The extent to which belief in (mis)information reflects lack of knowledge versus a lack of motivation to be accurate is unclear. Here, across four experiments (n = 3,364), we motivated US participants to be accurate by providing financial incentives for correct responses about the veracity of true and false political news headlines. Financial incentives improved accuracy and reduced partisan bias in judgements of headlines by about 30%, primarily by increasing the perceived accuracy of true news from the opposing party (d = 0.47). Incentivizing people to identify news that would be liked by their political allies, however, decreased accuracy. Replicating prior work, conservatives were less accurate at discerning true from false headlines than liberals, yet incentives closed the gap in accuracy between conservatives and liberals by 52%. A non-financial accuracy motivation intervention was also effective, suggesting that motivation-based interventions are scalable. Altogether, these results suggest that a substantial portion of people’s judgements of the accuracy of news reflects motivational factors.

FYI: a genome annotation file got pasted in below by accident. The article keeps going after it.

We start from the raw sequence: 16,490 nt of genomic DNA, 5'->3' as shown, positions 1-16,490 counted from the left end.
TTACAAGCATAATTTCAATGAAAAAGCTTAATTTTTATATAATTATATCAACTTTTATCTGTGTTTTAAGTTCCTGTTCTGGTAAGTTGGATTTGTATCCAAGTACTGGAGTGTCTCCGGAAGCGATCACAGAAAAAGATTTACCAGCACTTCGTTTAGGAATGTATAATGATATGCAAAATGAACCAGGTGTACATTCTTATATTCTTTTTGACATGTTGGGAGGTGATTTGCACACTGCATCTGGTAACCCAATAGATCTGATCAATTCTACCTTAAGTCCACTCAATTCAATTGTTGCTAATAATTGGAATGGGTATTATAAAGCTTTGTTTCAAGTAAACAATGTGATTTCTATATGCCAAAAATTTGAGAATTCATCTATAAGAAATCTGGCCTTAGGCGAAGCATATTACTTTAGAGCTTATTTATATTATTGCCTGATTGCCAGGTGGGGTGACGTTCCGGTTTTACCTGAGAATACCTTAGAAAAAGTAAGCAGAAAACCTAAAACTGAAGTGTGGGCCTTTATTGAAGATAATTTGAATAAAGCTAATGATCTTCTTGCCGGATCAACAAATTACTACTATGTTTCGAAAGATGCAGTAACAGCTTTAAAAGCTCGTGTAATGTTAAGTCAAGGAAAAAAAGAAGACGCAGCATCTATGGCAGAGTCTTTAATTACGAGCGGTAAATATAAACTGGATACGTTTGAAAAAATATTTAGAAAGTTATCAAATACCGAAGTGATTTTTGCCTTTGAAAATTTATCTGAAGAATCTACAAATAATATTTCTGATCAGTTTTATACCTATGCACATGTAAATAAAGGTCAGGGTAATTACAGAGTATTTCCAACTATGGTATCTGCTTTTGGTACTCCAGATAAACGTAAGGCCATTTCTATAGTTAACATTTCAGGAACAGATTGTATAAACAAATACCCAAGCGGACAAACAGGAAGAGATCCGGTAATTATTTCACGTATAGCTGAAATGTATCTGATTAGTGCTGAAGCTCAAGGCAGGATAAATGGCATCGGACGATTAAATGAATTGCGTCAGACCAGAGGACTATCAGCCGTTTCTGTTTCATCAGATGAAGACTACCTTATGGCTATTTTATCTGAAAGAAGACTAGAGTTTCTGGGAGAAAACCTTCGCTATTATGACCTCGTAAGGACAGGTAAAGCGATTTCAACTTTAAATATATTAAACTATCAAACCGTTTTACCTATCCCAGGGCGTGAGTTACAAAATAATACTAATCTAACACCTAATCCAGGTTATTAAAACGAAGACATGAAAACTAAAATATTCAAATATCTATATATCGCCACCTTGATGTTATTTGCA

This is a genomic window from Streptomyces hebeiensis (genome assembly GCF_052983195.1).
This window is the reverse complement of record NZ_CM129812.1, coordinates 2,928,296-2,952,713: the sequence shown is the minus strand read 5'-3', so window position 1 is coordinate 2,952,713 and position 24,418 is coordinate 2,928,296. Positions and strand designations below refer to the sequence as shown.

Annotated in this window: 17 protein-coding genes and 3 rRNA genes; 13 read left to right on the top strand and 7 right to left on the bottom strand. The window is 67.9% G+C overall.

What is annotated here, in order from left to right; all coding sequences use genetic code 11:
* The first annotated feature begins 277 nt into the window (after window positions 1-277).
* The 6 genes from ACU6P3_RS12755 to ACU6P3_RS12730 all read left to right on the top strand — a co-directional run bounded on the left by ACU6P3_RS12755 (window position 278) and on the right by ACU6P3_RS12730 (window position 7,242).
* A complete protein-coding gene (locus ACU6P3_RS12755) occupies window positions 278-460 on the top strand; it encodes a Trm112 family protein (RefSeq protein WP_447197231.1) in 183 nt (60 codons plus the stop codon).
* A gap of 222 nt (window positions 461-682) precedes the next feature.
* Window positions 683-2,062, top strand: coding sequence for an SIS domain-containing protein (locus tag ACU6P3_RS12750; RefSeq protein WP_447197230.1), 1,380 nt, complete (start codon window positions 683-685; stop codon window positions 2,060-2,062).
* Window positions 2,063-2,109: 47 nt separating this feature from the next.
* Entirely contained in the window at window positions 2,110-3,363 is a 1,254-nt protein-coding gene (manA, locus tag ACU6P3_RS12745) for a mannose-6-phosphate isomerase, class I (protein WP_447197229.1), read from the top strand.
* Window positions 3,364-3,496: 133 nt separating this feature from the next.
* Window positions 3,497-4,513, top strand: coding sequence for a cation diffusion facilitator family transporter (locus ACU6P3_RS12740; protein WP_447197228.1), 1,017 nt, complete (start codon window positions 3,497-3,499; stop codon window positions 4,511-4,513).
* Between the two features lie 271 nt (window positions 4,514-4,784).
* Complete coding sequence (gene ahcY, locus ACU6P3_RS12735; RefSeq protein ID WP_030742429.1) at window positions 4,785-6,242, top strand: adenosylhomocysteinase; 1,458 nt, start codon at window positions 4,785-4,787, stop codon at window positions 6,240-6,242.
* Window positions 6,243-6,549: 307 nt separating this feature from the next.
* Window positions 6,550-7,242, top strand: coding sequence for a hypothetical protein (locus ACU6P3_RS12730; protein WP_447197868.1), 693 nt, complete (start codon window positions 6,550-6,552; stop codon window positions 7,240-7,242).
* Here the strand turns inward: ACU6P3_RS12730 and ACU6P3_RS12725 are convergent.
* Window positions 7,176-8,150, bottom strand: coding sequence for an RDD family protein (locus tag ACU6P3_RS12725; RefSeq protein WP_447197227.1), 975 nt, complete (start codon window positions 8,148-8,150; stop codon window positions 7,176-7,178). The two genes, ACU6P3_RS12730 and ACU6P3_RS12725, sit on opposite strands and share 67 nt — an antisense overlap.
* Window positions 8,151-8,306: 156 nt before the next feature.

ASJC Scopus subject areas
- Social Psychology
- Experimental and Cognitive Psychology
- Behavioral Neuroscience